A crucial early decision was to come up with the actions of the game. What should the players do and in which order? The necessary actions for a market game include producing, buying and selling. In addition, The Last Letter Home needed settlement actions, to acquire productive districts, and ship actions, to demand and supply the resources.
My initial idea was to complete everything within one turn, i.e. let the players choose demands and supplies (to change the market prices), buy and sell. However, not only did this become a mathematical exercise (pick the resources that optimize the prices given what you want to buy and sell this turn) but it also removed the tension of money shortage (given that you buy and sell at a profit in each turn).
The demand/supply question was easily solved. I simply added the ship bag, from which the players randomly draw resources rather than calculating optimal resources. This added a semi-random element, as the player may control the resource distribution in the bag (similar to games like Orléans) but never be sure what to get.
The money shortage question was also easy, although I didn't see it until after some iterations. In the first version of Nova Suecia, the money shortage was accomplished by the option to "buy victory points" by building a fort. This was not very elegant and I wanted something better. A better option was to switch the buy and sell actions so that you sell previous turn's purchases and then buy for the next turn's sales. This lag between buying and selling would give a delayed surplus that would be needed to pay for increasingly higher costs (more colonists and higher production). Simulations showed that this mechanism stretched the players' resources every turn.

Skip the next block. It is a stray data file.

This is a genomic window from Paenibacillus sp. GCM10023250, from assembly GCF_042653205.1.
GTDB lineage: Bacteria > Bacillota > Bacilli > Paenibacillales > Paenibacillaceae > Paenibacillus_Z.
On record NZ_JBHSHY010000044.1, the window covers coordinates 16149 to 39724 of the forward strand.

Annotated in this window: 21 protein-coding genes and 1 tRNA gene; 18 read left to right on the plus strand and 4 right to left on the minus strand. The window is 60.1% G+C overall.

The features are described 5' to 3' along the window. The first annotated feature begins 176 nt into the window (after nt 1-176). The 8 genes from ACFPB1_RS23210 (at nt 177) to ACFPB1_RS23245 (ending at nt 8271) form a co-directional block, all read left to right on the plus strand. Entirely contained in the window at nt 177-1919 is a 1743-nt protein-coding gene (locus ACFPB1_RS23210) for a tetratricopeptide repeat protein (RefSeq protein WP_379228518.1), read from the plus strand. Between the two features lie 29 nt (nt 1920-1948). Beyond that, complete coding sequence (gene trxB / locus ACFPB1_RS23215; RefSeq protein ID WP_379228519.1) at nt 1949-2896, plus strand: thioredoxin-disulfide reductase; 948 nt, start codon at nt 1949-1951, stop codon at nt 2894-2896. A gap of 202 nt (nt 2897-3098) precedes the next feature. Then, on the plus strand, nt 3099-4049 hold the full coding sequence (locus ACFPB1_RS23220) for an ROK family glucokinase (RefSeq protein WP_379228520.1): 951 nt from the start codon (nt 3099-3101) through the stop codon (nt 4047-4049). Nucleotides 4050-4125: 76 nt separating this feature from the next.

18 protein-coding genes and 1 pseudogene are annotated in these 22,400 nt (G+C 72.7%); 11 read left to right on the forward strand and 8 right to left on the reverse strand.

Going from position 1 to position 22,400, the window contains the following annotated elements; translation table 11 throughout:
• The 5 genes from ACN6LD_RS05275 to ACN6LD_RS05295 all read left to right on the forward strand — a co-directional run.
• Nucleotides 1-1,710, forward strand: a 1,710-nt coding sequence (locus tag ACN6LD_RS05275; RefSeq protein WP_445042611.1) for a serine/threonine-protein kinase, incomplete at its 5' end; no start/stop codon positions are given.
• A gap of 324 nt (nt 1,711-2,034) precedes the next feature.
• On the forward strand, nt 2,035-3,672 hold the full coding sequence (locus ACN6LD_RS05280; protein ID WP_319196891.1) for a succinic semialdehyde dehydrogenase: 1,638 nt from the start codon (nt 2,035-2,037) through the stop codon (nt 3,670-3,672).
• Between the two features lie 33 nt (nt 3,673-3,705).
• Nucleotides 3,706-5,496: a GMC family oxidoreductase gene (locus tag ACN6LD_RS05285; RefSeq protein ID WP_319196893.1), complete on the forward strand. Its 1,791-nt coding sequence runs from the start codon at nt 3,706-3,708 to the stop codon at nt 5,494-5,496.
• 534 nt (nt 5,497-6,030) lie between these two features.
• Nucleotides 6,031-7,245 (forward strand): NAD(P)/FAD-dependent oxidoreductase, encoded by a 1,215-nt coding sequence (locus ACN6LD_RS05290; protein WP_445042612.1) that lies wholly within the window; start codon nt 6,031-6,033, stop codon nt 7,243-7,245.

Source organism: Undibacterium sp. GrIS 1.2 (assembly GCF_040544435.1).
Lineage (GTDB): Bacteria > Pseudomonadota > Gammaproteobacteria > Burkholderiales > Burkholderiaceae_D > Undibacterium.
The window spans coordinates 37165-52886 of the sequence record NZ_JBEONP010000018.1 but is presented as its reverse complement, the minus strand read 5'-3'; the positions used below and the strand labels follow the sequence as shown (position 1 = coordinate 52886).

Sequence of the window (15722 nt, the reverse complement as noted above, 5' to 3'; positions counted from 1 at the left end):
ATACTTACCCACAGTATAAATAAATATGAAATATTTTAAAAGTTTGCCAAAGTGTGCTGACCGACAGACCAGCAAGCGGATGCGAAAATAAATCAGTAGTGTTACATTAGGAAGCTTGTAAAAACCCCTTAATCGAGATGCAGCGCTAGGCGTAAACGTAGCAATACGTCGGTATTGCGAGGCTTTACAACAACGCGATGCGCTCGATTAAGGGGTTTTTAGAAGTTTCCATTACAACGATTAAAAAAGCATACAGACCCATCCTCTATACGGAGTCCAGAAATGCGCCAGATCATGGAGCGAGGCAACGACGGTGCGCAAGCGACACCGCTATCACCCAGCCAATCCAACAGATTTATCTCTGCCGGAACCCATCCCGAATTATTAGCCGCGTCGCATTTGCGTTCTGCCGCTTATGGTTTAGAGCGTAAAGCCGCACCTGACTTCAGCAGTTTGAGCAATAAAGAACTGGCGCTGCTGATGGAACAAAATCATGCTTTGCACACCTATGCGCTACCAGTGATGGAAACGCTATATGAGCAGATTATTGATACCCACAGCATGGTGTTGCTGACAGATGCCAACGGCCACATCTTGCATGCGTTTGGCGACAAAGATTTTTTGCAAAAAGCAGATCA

Incidentally, this switch made the idea of choosing your ship resources less mathematical as you could never be sure if the resources supplied by the ship one turn would be the ones you wold need the next turn. Nevertheless, I kept the ship bag for the basic game (for quicker turns and less analysis paralysis) and removed it in the advanced game (for experienced players who wish to remove all luck elements).
Other actions didn't survive the early simulations. One was the idea that you first pick districts for settlement (but don't get to settle until the other players have done so), since this gave you less control of your strategy. Another was the idea that colonists arrive in the same way like resources do, since the first player would always hire all available colonists. A third was the idea that the ship could demand fort building (worth victory points in the end) but given that money shortage was achieved, money instead of victory points could be used to determine the winner.
To maintain the balance between supplied and demanded resources (the ship supplies the two resources of grain and iron but demands the three resources of timber, fur and tobacco), I tried adding gold instead of colonists as a third resource. But why would you ever choose a resource (possible profit) instead of gold (certain profit)? Gold was initially removed but made a comeback thanks to the money shortage - by letting the gold be a loan, the players could use gold for investment but have to pay back more at the end of the game (so they'd better invest the gold wisely!).